Ewa’s story: Streetcar creep

About half an hour ago I got on the back of the Spadina Streetcar at Spadina Station. A short (5.6″) man wearing jeans and a dark jacket was sitting in an aisle seat. He followed me to the back of the streetcar, sat down, spread his legs with one on the seat in front of him and began touching his genitals through his pants while looking over at me. This only lasted a few seconds before I looked him in the eyes getting ready to yell. He saw the provoked expression on my face and took his hands of his crotch and put his legs in front of him. I kept looking at him until I was sure he would not begin masturbating. Other male passengers got on the back of the streetcar and this pervert kept his eyes off me and his hands at his sides.

This man got off at College Street. To add to the above description, he looked rough: his hair was messy and he had stubble. He also talked to himself at one point in a South Asian accent.

I chose not to call the police because my previous experiences of reporting to the police were not satisfactory. I have experienced sexual assault and harassment many times in Toronto. In one instance, after being assaulted by a group of teenage boys, I had the experience of being intimidated by a police officer as he took my statement in my apartment: he kept inching closer to me until I was pressed up against my oven feeling unsafe. On another occasion I had police show up 20 minutes after a 911 call even though there was a police station less than 5 minutes away. The two officers who showed up appeared not to have any training around sexual violence and could not give any information about witness safety to a woman who was experiencing partner violence and stalking. I had called 911 on behalf of this woman after I had tried to help her, and after her partner nearly hit us with his car.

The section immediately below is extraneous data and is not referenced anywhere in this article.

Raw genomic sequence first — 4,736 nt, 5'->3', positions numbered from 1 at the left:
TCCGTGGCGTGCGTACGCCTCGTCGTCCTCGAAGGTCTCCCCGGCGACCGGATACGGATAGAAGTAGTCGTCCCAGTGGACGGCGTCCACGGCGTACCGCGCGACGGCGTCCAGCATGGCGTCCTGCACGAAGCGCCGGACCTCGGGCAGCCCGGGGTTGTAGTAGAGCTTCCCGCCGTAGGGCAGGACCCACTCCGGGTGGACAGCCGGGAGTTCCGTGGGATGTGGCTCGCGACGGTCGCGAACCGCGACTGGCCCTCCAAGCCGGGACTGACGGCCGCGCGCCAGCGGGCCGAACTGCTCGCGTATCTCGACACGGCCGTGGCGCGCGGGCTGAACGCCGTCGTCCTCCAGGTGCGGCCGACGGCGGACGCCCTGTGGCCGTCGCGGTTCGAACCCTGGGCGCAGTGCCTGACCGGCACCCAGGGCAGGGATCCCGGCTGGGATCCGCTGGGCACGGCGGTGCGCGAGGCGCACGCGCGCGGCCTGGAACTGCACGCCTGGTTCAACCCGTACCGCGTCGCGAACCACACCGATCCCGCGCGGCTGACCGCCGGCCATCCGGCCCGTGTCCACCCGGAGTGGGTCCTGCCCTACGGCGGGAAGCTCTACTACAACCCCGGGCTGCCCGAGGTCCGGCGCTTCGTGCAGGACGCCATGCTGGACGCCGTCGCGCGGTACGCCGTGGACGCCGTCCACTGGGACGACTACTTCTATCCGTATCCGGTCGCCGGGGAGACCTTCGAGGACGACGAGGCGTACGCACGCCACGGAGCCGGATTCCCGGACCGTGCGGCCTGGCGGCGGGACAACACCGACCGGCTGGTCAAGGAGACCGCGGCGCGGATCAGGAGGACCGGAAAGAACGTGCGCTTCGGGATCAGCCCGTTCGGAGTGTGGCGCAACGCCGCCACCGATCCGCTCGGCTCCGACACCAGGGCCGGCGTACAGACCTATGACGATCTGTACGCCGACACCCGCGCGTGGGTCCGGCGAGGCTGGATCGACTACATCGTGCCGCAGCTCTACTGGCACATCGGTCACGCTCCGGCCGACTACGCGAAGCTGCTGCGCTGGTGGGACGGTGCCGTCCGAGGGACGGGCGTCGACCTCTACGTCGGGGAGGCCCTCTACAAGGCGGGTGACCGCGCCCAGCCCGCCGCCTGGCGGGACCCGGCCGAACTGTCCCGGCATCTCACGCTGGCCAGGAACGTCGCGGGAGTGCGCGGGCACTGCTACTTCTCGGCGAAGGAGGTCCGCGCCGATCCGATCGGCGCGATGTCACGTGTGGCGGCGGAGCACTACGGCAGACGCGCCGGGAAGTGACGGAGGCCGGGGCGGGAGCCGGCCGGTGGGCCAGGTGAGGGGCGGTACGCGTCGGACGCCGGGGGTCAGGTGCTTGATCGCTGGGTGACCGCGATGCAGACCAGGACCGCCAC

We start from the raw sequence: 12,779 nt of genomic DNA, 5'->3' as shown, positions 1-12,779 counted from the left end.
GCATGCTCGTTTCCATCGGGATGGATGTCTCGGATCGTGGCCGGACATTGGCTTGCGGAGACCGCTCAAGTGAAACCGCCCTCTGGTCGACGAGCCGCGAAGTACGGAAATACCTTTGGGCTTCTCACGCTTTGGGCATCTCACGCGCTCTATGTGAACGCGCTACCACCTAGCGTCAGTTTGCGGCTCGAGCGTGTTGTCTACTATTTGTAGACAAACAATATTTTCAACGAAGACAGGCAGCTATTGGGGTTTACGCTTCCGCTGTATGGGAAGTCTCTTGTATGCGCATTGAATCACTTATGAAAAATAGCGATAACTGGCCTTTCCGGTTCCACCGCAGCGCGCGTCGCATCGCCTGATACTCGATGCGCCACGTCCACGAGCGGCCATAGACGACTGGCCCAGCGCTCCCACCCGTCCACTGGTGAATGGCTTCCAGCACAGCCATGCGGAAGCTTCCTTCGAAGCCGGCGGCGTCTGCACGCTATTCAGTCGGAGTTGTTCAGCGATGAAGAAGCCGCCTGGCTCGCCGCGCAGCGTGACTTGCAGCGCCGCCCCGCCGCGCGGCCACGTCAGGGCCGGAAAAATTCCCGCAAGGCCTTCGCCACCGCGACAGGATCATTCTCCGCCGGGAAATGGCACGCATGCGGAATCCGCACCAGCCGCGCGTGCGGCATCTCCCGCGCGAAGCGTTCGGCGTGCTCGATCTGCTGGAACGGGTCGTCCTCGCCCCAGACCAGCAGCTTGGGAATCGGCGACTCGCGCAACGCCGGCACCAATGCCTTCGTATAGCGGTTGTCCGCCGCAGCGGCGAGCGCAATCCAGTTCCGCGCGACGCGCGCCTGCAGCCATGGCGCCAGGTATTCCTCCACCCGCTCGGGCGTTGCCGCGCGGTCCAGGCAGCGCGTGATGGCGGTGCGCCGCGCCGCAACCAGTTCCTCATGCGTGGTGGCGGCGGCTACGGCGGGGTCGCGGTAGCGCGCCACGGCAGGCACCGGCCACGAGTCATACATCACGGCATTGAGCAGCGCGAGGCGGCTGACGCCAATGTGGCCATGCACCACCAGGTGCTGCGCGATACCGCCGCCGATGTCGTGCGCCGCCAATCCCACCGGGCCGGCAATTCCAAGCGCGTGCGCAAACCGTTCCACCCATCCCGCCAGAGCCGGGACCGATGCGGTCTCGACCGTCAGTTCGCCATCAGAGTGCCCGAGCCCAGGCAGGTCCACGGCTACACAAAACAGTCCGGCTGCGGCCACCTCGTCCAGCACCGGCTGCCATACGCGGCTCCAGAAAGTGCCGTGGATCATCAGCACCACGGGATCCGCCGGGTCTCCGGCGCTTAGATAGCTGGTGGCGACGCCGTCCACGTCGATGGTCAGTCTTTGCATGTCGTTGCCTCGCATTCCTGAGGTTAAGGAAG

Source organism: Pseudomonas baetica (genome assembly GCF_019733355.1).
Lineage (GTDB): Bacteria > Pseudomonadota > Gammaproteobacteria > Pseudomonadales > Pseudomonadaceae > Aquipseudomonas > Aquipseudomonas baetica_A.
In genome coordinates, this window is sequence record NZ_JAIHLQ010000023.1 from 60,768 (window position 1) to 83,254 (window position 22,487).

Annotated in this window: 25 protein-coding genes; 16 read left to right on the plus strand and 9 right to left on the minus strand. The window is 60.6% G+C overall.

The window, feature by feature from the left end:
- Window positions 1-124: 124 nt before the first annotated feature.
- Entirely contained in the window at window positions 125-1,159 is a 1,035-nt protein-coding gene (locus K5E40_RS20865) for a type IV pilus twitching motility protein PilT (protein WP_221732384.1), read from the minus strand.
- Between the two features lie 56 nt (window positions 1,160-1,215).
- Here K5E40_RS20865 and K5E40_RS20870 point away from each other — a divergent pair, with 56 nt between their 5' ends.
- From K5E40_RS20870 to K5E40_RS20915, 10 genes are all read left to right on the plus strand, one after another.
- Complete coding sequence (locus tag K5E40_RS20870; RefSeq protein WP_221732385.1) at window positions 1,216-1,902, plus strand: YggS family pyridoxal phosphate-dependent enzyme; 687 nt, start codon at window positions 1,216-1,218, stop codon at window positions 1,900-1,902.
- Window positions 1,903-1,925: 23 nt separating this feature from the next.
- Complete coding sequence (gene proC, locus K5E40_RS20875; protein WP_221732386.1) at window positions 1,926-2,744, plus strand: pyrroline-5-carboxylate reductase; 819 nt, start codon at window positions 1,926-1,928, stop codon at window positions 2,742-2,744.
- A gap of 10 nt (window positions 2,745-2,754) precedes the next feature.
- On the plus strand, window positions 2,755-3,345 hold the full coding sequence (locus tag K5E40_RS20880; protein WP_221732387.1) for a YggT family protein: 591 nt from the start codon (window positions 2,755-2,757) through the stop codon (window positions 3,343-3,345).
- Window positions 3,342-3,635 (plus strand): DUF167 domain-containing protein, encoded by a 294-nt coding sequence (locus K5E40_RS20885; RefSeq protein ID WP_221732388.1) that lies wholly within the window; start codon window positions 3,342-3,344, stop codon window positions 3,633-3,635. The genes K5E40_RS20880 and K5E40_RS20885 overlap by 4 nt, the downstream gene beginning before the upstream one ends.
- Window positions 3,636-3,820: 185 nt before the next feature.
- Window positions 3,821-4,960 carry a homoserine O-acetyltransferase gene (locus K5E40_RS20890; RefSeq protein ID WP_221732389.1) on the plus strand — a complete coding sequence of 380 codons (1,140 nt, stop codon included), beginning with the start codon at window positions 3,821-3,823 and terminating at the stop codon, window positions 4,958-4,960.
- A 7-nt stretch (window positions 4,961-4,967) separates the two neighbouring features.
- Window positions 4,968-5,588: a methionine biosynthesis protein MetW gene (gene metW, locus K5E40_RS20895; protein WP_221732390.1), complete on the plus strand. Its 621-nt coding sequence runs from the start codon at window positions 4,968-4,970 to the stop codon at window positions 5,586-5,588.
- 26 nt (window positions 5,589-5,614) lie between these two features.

Regarding the man on the streetcar today, if you see this man masturbating on the TTC do not let him get away with it. If he touching himself (for more than a few seconds as in my case) and there are people around I would yell at him and draw others’ attention to him. I would also tell the driver. If you feel comfortable dealing with the police then place a call to them right away before this man leaves the streetcar. I understand that some people would not feel comfortable yelling, in this case just tell the driver and/or call the police.

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  1. Eden says:

    When I was teenager groups of us girls would gather at the local shopping mall for an afternoon of wandering about together. When the mall closed we would wait outside on a patio while a line of cars bustled through with parents to pick us up.

    One night, while we were waiting, a car motioned me and a group of girls over to “help him” …He was in the driver seat with passenger window down – we were in a lighted area with lots of other people – so we felt safe approaching the car. He had a surprise for all of us… though I was with 4 other girls and there were about 15 of us about to witness what happened – no one but me spoke up. I began to very loudly voice what was going on in the darkened cab of his car. “Get back – he’s jacking off and wants you to watch – he is trying to expose himself to you!” To which he drove off furiously fast.

    I was too disgusted and dumbfounded at 13 years old to think to collect such information as a license plate and too savvy to know that MY rights to come in public alone would be taken away if I told an adult what happened. “Mom will never let me out of the house again.”

    - The group I was with was at first silenced and then a cacophony of giggling and squealing stereotypical of excited young teenagers. No harm – no foul, right? WRONG

    We endangered ourselves, by our silence, for fear of losing our privileges that he had exploited to put us in danger. What puzzles me most, years later, is that other parents with car windows down were witness to my yelling – no one came to my aid – no parent reported it to the police either. The man drove away – free to repeat his performance or worse.

    Raise your voice – Raise the alarm – You are in the right, so don’t be embarrassed! Think of your own safety and the safety of others – take a big deep breath and tell it like it is!

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